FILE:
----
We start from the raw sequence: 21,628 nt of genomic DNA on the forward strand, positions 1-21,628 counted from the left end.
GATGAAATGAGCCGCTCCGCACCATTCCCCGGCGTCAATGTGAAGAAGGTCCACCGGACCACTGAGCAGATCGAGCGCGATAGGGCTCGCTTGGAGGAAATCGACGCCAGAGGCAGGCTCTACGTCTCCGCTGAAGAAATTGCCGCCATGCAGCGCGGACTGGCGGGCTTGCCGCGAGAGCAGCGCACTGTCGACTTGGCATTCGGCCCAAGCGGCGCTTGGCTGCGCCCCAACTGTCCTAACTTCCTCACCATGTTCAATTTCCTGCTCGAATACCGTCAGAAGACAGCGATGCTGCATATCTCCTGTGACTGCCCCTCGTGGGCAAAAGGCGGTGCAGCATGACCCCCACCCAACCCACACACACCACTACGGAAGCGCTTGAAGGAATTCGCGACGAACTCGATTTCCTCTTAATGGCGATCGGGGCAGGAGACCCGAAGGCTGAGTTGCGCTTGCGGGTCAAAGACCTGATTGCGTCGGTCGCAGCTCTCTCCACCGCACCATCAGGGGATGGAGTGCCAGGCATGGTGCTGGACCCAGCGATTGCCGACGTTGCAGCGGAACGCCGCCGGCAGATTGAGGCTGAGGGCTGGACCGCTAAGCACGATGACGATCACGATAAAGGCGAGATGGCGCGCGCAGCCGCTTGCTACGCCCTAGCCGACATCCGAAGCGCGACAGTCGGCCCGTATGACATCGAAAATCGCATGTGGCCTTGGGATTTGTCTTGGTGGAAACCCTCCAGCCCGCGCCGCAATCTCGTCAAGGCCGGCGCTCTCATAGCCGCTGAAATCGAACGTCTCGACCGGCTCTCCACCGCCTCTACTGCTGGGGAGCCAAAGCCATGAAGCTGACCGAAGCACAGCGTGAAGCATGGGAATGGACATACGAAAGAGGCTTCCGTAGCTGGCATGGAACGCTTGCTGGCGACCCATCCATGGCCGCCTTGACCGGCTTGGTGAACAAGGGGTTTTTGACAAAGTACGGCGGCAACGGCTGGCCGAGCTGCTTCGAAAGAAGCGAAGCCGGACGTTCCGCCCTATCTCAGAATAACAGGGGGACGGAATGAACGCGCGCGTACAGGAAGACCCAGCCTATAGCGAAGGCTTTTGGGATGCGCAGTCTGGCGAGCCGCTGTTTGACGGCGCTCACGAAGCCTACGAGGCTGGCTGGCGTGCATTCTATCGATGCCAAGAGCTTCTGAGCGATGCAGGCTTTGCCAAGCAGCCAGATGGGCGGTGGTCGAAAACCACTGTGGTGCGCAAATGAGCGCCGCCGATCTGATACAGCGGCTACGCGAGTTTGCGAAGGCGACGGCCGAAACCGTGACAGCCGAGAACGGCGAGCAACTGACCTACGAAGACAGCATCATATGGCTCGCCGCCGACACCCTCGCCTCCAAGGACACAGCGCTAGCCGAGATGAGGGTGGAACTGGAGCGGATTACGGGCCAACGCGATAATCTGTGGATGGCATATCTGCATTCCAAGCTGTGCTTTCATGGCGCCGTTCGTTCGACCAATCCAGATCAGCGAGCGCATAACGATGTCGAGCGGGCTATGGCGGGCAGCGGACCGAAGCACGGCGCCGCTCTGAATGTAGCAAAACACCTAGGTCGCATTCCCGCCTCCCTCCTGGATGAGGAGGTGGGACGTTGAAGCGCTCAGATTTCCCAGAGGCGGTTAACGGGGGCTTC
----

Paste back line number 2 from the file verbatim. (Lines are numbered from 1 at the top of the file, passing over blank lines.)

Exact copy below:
GATGAAATGAGCCGCTCCGCACCATTCCCCGGCGTCAATGTGAAGAAGGTCCACCGGACCACTGAGCAGATCGAGCGCGATAGGGCTCGCTTGGAGGAAATCGACGCCAGAGGCAGGCTCTACGTCTCCGCTGAAGAAATTGCCGCCATGCAGCGCGGACTGGCGGGCTTGCCGCGAGAGCAGCGCACTGTCGACTTGGCATTCGGCCCAAGCGGCGCTTGGCTGCGCCCCAACTGTCCTAACTTCCTCACCATGTTCAATTTCCTGCTCGAATACCGTCAGAAGACAGCGATGCTGCATATCTCCTGTGACTGCCCCTCGTGGGCAAAAGGCGGTGCAGCATGACCCCCACCCAACCCACACACACCACTACGGAAGCGCTTGAAGGAATTCGCGACGAACTCGATTTCCTCTTAATGGCGATCGGGGCAGGAGACCCGAAGGCTGAGTTGCGCTTGCGGGTCAAAGACCTGATTGCGTCGGTCGCAGCTCTCTCCACCGCACCATCAGGGGATGGAGTGCCAGGCATGGTGCTGGACCCAGCGATTGCCGACGTTGCAGCGGAACGCCGCCGGCAGATTGAGGCTGAGGGCTGGACCGCTAAGCACGATGACGATCACGATAAAGGCGAGATGGCGCGCGCAGCCGCTTGCTACGCCCTAGCCGACATCCGAAGCGCGACAGTCGGCCCGTATGACATCGAAAATCGCATGTGGCCTTGGGATTTGTCTTGGTGGAAACCCTCCAGCCCGCGCCGCAATCTCGTCAAGGCCGGCGCTCTCATAGCCGCTGAAATCGAACGTCTCGACCGGCTCTCCACCGCCTCTACTGCTGGGGAGCCAAAGCCATGAAGCTGACCGAAGCACAGCGTGAAGCATGGGAATGGACATACGAAAGAGGCTTCCGTAGCTGGCATGGAACGCTTGCTGGCGACCCATCCATGGCCGCCTTGACCGGCTTGGTGAACAAGGGGTTTTTGACAAAGTACGGCGGCAACGGCTGGCCGAGCTGCTTCGAAAGAAGCGAAGCCGGACGTTCCGCCCTATCTCAGAATAACAGGGGGACGGAATGAACGCGCGCGTACAGGAAGACCCAGCCTATAGCGAAGGCTTTTGGGATGCGCAGTCTGGCGAGCCGCTGTTTGACGGCGCTCACGAAGCCTACGAGGCTGGCTGGCGTGCATTCTATCGATGCCAAGAGCTTCTGAGCGATGCAGGCTTTGCCAAGCAGCCAGATGGGCGGTGGTCGAAAACCACTGTGGTGCGCAAATGAGCGCCGCCGATCTGATACAGCGGCTACGCGAGTTTGCGAAGGCGACGGCCGAAACCGTGACAGCCGAGAACGGCGAGCAACTGACCTACGAAGACAGCATCATATGGCTCGCCGCCGACACCCTCGCCTCCAAGGACACAGCGCTAGCCGAGATGAGGGTGGAACTGGAGCGGATTACGGGCCAACGCGATAATCTGTGGATGGCATATCTGCATTCCAAGCTGTGCTTTCATGGCGCCGTTCGTTCGACCAATCCAGATCAGCGAGCGCATAACGATGTCGAGCGGGCTATGGCGGGCAGCGGACCGAAGCACGGCGCCGCTCTGAATGTAGCAAAACACCTAGGTCGCATTCCCGCCTCCCTCCTGGATGAGGAGGTGGGACGTTGAAGCGCTCAGATTTCCCAGAGGCGGTTAACGGGGGCTTC